Titillating Tuesday Author Interview with Sam T. Willis
Welcome to another Titillating Tuesday Back the Basics Author Interview all ya’ll beautiful people!
Meet Sam T. Willis!
- Who you are and what do you write?
Howdy, my name is Sam T Willis. I write Thrillers for the most part, ranging from the Action/Adventure to the Suspense/Conspiracy side of the genre. I have two novellas, Break and The New Program, and two novels: Beaten and The Volunteer. That last one just came out of 5/31, and I’m pretty excited about it.
As to who I am, other than a writer, I’m a father of two young kids, a vegetarian, and a government functionary of the computer-fixing variety. When I’m not writing or working I’m usually in the woods. I love the woods.
- When did you start writing?
When I was seven years old, in my second grade class. Haven’t stopped since.
- Why did you start?
Honestly? Jealousy. A kid in my class, Tony, was writing X-Men fan fiction for our writing practices and he kept telling the class about it whenever he had the chance. It kind of bothered seven-year-old Sam that he was writing this big, elaborate story when I was just doing whatever the assignment for the day was. So I started writing a side story of my own. It was about a team of ninjas. As far as I remember, they were fighting against some foe I’d never bothered to define clearly, who was in possession of a “crushing machine.” They had endless gun and nunchuck battles, each of which was resolved by the appearance of a new, even cooler ninja. Maybe someday I’ll go back and finish it.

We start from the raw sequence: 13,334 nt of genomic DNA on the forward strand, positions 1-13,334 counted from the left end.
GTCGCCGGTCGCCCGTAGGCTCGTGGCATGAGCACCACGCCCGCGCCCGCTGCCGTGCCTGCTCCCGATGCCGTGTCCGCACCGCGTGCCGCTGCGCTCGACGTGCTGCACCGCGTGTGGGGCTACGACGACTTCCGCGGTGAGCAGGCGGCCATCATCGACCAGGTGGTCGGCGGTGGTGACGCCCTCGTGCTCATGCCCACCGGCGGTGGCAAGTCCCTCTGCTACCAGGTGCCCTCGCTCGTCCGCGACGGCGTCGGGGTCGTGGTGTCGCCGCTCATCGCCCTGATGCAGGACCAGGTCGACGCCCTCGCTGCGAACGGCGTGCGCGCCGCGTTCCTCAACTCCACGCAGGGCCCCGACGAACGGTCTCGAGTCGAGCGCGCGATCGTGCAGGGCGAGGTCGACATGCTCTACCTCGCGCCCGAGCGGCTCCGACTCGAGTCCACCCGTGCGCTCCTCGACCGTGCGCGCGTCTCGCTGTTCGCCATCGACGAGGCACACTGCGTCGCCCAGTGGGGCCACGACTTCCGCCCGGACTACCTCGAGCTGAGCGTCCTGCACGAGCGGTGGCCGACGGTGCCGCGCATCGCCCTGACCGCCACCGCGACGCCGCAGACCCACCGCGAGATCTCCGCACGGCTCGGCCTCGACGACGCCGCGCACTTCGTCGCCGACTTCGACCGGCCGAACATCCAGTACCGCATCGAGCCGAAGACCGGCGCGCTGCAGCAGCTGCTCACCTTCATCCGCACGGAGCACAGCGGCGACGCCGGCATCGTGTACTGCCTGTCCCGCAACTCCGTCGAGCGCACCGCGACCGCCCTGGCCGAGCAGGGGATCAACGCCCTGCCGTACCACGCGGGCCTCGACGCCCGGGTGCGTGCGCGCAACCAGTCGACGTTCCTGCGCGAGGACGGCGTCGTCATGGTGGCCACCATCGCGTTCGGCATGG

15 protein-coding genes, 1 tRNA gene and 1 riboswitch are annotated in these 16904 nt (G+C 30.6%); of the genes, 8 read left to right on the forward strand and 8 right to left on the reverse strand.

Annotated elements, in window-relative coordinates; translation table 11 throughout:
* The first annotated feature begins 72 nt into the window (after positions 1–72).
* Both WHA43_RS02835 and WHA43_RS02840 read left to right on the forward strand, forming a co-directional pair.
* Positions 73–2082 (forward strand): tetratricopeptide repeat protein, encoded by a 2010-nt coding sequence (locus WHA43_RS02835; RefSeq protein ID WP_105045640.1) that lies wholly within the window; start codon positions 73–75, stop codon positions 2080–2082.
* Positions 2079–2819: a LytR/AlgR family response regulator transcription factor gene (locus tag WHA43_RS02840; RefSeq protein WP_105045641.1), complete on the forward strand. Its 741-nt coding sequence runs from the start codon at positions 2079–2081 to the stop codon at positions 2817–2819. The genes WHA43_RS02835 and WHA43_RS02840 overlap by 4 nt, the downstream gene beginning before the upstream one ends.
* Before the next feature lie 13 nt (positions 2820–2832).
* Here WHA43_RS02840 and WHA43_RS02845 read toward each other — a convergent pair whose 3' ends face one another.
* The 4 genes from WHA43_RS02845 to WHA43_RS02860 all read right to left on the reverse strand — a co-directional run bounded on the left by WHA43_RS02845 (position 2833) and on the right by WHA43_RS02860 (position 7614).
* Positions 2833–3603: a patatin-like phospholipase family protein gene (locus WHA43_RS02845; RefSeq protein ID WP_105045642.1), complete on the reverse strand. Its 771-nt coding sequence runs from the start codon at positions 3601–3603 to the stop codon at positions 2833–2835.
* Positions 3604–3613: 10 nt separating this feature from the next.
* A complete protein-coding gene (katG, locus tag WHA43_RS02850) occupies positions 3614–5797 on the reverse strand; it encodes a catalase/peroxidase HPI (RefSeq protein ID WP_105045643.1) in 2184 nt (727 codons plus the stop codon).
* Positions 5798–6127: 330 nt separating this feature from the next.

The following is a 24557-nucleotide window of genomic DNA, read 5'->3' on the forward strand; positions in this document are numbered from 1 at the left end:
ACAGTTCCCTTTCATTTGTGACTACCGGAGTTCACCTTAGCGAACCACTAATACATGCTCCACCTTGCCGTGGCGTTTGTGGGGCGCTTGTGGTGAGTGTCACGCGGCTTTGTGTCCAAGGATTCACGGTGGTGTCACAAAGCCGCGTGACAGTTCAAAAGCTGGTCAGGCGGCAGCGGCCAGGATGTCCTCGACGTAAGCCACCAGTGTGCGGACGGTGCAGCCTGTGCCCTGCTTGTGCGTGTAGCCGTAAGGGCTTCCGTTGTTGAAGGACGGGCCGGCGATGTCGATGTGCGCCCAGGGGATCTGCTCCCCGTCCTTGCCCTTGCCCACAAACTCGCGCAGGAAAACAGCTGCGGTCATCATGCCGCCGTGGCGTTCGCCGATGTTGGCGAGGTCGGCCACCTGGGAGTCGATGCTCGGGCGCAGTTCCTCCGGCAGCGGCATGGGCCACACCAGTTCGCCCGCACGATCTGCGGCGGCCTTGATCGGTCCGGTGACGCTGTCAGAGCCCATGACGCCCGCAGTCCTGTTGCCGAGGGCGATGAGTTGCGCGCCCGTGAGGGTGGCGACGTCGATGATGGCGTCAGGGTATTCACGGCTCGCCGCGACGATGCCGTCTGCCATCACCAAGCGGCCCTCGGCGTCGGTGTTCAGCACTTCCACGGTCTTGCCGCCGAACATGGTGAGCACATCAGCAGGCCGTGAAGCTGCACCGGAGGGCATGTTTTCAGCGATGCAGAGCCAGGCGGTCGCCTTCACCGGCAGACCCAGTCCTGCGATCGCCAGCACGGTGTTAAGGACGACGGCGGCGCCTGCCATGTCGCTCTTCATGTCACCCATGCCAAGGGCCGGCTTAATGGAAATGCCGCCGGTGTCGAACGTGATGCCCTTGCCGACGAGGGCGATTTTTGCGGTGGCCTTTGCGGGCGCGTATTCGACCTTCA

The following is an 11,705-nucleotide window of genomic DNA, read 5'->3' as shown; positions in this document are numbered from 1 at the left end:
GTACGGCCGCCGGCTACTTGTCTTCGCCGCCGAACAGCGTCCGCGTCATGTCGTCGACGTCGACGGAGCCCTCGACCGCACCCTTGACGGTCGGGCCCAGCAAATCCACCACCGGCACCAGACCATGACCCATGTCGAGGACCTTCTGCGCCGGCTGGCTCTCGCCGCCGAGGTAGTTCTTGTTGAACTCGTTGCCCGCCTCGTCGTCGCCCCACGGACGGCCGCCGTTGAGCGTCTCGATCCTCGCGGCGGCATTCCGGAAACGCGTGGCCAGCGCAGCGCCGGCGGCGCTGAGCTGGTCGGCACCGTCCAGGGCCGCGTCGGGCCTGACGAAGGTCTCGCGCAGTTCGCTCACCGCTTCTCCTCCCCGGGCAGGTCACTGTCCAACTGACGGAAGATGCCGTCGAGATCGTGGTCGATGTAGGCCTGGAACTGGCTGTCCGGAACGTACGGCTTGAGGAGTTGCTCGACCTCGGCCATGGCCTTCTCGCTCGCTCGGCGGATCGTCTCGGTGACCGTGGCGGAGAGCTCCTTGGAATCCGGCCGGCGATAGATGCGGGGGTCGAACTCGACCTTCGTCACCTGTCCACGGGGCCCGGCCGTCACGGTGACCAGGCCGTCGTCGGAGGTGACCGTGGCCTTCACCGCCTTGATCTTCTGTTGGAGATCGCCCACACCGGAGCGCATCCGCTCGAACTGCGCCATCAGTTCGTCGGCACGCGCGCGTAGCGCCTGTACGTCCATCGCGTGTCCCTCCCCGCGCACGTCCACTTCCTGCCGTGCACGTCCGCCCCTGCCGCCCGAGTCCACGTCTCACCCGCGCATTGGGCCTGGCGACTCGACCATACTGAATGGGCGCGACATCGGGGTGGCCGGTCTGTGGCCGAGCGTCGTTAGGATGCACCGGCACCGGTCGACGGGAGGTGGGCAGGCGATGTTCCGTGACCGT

- What motivates you to keep doing what you’re doing?
I couldn’t really imagine stopping. I’d be afraid my head would explode. For years I didn’t give publishing any serious consideration, I just wrote for myself. Filled a bunch of composition notebooks with stories that probably aren’t salvageable before I figured out what I wanted to say and was happy enough with the results to let anyone else see it.
Writing for me, at its best, is a rush. It’s like when you’re reading a book and everything is coming together perfectly, but turned up to eleven. I haven’t experienced anything else quite like the feeling of writing a story that’s just working. The words roll out by the hundreds and I can barely tear myself away to eat. If I can inspire a shadow of that sort of feeling in the people who read my books—I mean, that’s the dream, right?